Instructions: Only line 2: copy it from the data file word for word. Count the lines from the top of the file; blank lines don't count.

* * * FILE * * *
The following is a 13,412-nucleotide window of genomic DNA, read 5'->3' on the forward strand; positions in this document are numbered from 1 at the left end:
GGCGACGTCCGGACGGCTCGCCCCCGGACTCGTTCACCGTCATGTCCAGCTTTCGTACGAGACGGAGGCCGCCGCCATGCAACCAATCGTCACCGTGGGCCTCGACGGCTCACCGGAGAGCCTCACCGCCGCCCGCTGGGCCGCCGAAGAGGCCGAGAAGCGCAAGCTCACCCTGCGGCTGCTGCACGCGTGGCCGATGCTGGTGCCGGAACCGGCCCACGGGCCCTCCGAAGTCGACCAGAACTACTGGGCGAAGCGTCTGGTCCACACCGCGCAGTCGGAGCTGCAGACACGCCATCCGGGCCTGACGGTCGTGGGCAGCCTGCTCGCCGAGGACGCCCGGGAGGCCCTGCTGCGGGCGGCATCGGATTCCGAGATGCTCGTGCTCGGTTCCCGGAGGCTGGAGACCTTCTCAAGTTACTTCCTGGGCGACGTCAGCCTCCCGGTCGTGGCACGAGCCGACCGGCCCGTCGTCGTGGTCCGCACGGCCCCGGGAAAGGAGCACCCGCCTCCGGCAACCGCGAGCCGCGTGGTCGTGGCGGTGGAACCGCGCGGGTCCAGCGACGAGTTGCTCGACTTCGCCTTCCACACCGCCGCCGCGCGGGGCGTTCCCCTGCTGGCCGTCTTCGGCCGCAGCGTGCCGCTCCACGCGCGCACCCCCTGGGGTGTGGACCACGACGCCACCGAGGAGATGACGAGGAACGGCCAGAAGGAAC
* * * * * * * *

GGCGACGTCCGGACGGCTCGCCCCCGGACTCGTTCACCGTCATGTCCAGCTTTCGTACGAGACGGAGGCCGCCGCCATGCAACCAATCGTCACCGTGGGCCTCGACGGCTCACCGGAGAGCCTCACCGCCGCCCGCTGGGCCGCCGAAGAGGCCGAGAAGCGCAAGCTCACCCTGCGGCTGCTGCACGCGTGGCCGATGCTGGTGCCGGAACCGGCCCACGGGCCCTCCGAAGTCGACCAGAACTACTGGGCGAAGCGTCTGGTCCACACCGCGCAGTCGGAGCTGCAGACACGCCATCCGGGCCTGACGGTCGTGGGCAGCCTGCTCGCCGAGGACGCCCGGGAGGCCCTGCTGCGGGCGGCATCGGATTCCGAGATGCTCGTGCTCGGTTCCCGGAGGCTGGAGACCTTCTCAAGTTACTTCCTGGGCGACGTCAGCCTCCCGGTCGTGGCACGAGCCGACCGGCCCGTCGTCGTGGTCCGCACGGCCCCGGGAAAGGAGCACCCGCCTCCGGCAACCGCGAGCCGCGTGGTCGTGGCGGTGGAACCGCGCGGGTCCAGCGACGAGTTGCTCGACTTCGCCTTCCACACCGCCGCCGCGCGGGGCGTTCCCCTGCTGGCCGTCTTCGGCCGCAGCGTGCCGCTCCACGCGCGCACCCCCTGGGGTGTGGACCACGACGCCACCGAGGAGATGACGAGGAACGGCCAGAAGGAAC